What makes this anchor not as silly as it sounds is what van Gogh writes about it in a letter dated to his brother Theo in 1885: “When winter comes (when I have more time for it) I shall make more drawings of this kind of thing. La nichée et les nids [the nestlings and the nests], I feel deeply for them — especially people’s nests, those huts on the heath and their inhabitants.”

A wall-size photo of the Yellow House brings us to the place, street and nearby park of the town of Arles in southern France, where so much happened in 15 months. By the time van Gogh arrived in Arles, he had already lived in nearly 20 cities and four countries. But here, where he rents rooms to await a visit from Paul Gauguin, van Gogh dreams of settling and building an artists’ community.

The three bedroom paintings provide entry into this compacted time and document the artist’s peripatetic longing for “home.” Just as he arranged and physically decorated his rooms in the Yellow House to create an oasis of comfort that might appeal to Gauguin, he applied paint to canvas with similar intent.

Both are inventions, arrangements, compositions that await human contact to set them afire. There was little boundary between van Gogh’s life and work. That is why the paintings of the bedroom resonate so fully. In a conceptual act, he styles a room, then reproduces it three times, bringing both the physicality and emotional content of desire into play. Like us all, he longed for stability, comfort, friendship.

Van Gogh created the first bedroom painting (owned by the Van Gogh Museum in Amsterdam) in October 1888, as he awaited Gaugin’s arrival, but it was later damaged by water. He painted a second version (owned by the Art Institute of Chicago) in September 1889 while he was living in an asylum at Saint-Rémy-de-Provence, recovering the violent episode in which he severed his own ear. A few weeks later, he painted the third and smallest version of the bedroom (owned by the Musee d’Orsay, Paris) as a gift for his mother and sister.

Although van Gogh tended to work in serial notations of subjects (sunflowers, shoes, self-portraits, etc), he painted three versions of his room because, as he wrote to his brother Theo, he considered it one of his most successful works. Success to van Gogh meant finding equilibrium between realism and symbolism.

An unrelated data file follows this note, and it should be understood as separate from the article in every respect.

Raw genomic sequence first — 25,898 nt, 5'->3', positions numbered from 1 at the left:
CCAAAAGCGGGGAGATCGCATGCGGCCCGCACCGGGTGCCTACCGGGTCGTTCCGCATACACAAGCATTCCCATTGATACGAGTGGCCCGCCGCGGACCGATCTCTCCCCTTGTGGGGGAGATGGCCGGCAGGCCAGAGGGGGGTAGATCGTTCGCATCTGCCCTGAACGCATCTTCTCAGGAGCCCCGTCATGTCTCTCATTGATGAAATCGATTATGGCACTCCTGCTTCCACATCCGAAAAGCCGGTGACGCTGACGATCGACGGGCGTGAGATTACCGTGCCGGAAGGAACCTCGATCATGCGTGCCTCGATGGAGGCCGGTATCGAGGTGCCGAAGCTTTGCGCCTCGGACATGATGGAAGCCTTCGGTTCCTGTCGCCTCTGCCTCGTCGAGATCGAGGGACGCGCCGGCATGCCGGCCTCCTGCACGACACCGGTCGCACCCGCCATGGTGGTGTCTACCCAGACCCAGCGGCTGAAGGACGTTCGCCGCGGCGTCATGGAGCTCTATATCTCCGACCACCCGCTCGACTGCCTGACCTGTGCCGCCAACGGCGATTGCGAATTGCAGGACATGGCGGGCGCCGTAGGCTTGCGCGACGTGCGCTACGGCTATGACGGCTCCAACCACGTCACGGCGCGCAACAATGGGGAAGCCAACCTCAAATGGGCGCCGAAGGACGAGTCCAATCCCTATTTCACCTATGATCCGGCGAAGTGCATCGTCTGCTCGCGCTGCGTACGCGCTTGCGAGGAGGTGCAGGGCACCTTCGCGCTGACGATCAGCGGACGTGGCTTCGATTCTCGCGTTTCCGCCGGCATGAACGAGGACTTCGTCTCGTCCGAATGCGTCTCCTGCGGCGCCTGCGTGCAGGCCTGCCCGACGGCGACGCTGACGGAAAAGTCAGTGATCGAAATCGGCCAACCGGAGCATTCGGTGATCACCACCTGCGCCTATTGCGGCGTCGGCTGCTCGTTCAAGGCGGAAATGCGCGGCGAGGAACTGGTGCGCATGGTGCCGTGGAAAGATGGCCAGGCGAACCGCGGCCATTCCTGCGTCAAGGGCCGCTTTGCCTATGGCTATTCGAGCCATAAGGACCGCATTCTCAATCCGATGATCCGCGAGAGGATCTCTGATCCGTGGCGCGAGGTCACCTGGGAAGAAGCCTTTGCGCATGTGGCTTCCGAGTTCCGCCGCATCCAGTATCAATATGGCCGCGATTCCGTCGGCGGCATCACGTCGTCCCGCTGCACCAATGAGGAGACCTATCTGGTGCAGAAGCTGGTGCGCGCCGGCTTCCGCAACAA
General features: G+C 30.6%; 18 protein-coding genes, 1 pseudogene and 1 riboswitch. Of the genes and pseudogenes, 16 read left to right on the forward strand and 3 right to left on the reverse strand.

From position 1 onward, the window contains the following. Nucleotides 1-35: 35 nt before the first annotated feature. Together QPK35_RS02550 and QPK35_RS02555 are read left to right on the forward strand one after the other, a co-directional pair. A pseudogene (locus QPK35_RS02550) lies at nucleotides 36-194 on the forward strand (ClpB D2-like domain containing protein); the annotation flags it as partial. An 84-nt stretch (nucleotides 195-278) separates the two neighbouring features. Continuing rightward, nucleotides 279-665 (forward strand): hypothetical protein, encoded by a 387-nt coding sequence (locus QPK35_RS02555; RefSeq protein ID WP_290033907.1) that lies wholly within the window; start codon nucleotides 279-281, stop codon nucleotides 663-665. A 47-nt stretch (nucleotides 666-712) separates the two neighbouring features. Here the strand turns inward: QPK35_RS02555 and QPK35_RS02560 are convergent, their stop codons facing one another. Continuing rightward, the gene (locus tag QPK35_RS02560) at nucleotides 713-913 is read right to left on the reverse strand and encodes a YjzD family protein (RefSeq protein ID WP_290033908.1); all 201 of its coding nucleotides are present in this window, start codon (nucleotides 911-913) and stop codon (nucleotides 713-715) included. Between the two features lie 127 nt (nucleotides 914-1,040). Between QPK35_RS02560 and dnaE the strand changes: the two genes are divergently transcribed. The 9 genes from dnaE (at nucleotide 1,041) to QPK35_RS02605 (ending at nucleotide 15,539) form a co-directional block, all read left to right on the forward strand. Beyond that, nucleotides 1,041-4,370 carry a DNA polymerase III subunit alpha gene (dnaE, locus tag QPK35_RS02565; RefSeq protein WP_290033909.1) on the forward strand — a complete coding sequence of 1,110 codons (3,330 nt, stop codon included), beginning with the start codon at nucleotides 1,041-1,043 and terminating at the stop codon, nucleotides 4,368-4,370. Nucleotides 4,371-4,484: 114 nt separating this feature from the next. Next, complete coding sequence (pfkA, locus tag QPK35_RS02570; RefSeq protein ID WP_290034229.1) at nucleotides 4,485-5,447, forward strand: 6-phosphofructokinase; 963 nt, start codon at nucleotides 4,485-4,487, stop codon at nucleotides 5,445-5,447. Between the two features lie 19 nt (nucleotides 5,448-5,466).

Three wall-sized video screens align in the exhibition to compare every inch of the three paintings, showing us van Gogh’s changes and adjustments. Explanatory text and video also outline how colors shifted over time. The bedroom walls were originally a lilac purple but are now blue. While this information is an interesting aside, it is really the relationship of the bedroom paintings to van Gogh’s other works in the show, such as the two portraits of chairs (his and Gauguin’s) and two portraits of shoes, that underscore his ability to fuse human and inanimate content.

Crowds swirl around the three bedroom paintings, but many ignore a small display on a nearby wall containing van Gogh’s only surviving palette. Earthy colors (no piquant greens, oranges and blues) create a muddy landscape, a map of thought and process that brings us as close to van Gogh as we will ever get. One can see where he heavily loaded the brush, leaving a furrow of paint, and where he dabbed off the excess. The palette dates to 1890, the last year of his life.

Rarely does an exhibition calibrate the pace and mental duration of the viewer as well as this one. Throughout, it twists and turns from traditional presentation modes to video environments then back to small bays of ephemera. It concludes with a full room designed for a rest, and a selfie in front of a wall-sized reproduction of The Night Cafe (1888).

The exhibition’s paintings are haunting and beautiful, accented by these effective pyrotechnics. But the ultimate reward comes from those treasures in the darker corners: the box of yarn, a nest, the artist’s palette.